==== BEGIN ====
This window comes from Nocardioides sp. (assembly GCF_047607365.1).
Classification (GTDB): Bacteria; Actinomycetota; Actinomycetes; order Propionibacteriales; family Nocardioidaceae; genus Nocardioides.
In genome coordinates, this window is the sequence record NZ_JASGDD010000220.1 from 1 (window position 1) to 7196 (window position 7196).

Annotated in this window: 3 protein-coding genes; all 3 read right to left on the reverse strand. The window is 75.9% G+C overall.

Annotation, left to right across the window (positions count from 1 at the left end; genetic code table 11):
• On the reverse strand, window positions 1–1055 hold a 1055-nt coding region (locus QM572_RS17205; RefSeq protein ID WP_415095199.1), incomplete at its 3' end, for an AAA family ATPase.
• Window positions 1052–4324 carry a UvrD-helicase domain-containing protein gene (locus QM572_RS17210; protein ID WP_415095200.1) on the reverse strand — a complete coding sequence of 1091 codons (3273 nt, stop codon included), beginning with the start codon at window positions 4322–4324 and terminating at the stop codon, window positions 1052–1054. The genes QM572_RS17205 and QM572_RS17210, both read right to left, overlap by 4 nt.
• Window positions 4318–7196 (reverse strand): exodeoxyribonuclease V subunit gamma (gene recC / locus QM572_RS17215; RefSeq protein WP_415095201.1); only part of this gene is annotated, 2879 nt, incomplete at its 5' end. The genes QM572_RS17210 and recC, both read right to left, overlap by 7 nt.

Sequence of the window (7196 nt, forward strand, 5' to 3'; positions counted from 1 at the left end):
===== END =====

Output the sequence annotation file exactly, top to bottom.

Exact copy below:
This window comes from Nocardioides sp. (assembly GCF_047607365.1).
Classification (GTDB): Bacteria; Actinomycetota; Actinomycetes; order Propionibacteriales; family Nocardioidaceae; genus Nocardioides.
In genome coordinates, this window is the sequence record NZ_JASGDD010000220.1 from 1 (window position 1) to 7196 (window position 7196).

Annotated in this window: 3 protein-coding genes; all 3 read right to left on the reverse strand. The window is 75.9% G+C overall.

Annotation, left to right across the window (positions count from 1 at the left end; genetic code table 11):
• On the reverse strand, window positions 1–1055 hold a 1055-nt coding region (locus QM572_RS17205; RefSeq protein ID WP_415095199.1), incomplete at its 3' end, for an AAA family ATPase.
• Window positions 1052–4324 carry a UvrD-helicase domain-containing protein gene (locus QM572_RS17210; protein ID WP_415095200.1) on the reverse strand — a complete coding sequence of 1091 codons (3273 nt, stop codon included), beginning with the start codon at window positions 4322–4324 and terminating at the stop codon, window positions 1052–1054. The genes QM572_RS17205 and QM572_RS17210, both read right to left, overlap by 4 nt.
• Window positions 4318–7196 (reverse strand): exodeoxyribonuclease V subunit gamma (gene recC / locus QM572_RS17215; RefSeq protein WP_415095201.1); only part of this gene is annotated, 2879 nt, incomplete at its 5' end. The genes QM572_RS17210 and recC, both read right to left, overlap by 7 nt.

Sequence of the window (7196 nt, forward strand, 5' to 3'; positions counted from 1 at the left end):